Recently, a 45-year-old man from Georgia harassed his former girlfriend via text messages, then proceeded to take his revenge on her by ramming his vehicle into the side of her car. He then proceeded to ram into a second, unrelated but occupied vehicle and a third, unrelated but unoccupied vehicle. Prosecution states that the man was driven by power and revenge. He has been sentenced to 20 years in prison without parole and five years’ probation. Without a doubt, the scenario paints a picture in which a crazy ex-boyfriend seeks revenge on a former lover for breaking up with him. However, would the scenario have been different if the woman had initially threatened him or somehow instigated the issue? Furthermore, how is a case like this decided in court?
The Measure of Threat
In short, a threat is telling another that you intend to cause harm or cause fear in imminent harm. For example, although telling someone that you intend to kill them is a verbal threat, putting a knife to someone’s throat is also a physical threat. The punishment for a threat ranges depending on the severity, but it is taken very seriously. A threat is considered the precursor for a physical threat. In addition, serious threats, like threats to kill someone, are considered felonies and can be punishable in court for up to 20 years. However, what if the woman had first threatened the man in the aforementioned case? What if the woman had told the man that she planned to have him killed? Would he have been justified in his actions? The short answer is no. Despite the fact that she threatened him, the justice system frowns upon individuals that attempt to take justice into their own hands. The only true recourse that is acceptable is contacting the authorities. However, one of the only scenarios in which he would be justified in physical conflict is if the ex-girlfriend had initiated contact with him. In other words, if she tried to physically harm the man and he had been exercising reasonable physical contact to protect himself, it is likely the courts would have considered it a case of self-defense. Take notice, however, that an individual’s prior history and criminal record play a factor in how the court determines such cases. If you are harassed or threatened, whether it be by a stranger, friend, or family member, you have rights. It is important that you pursue your rights and always remember that threats are not taken lightly in this country. We are here to help.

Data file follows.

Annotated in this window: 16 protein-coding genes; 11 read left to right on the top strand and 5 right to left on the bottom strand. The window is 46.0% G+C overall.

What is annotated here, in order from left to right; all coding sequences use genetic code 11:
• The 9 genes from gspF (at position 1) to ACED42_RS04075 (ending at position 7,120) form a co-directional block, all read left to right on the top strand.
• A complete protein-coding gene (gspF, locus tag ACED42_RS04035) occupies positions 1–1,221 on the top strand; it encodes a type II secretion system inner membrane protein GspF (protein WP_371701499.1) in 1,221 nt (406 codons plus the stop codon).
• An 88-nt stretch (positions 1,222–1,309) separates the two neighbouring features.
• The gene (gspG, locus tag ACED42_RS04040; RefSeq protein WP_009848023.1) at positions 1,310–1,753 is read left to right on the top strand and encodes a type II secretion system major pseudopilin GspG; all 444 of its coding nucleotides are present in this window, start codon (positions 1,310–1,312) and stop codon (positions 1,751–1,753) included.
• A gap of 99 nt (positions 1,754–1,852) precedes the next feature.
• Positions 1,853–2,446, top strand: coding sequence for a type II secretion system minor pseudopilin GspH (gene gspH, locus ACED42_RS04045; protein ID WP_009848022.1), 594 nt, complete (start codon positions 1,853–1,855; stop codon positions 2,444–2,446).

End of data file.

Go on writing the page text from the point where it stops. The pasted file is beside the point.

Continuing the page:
Domestic violence, assault, and revenge can all be sensitive topics. Often, the lines are blurry and it is difficult to determine who was in the wrong and what rights you have. Do you deserve compensation? Were you maliciously harmed? After you have been attacked, you may not only have the right to press criminal charges, but civil charges as well – our law offices can help. To learn more, contact the experienced Georgia personal injury attorneys of The Law Office of John B. Jackson today.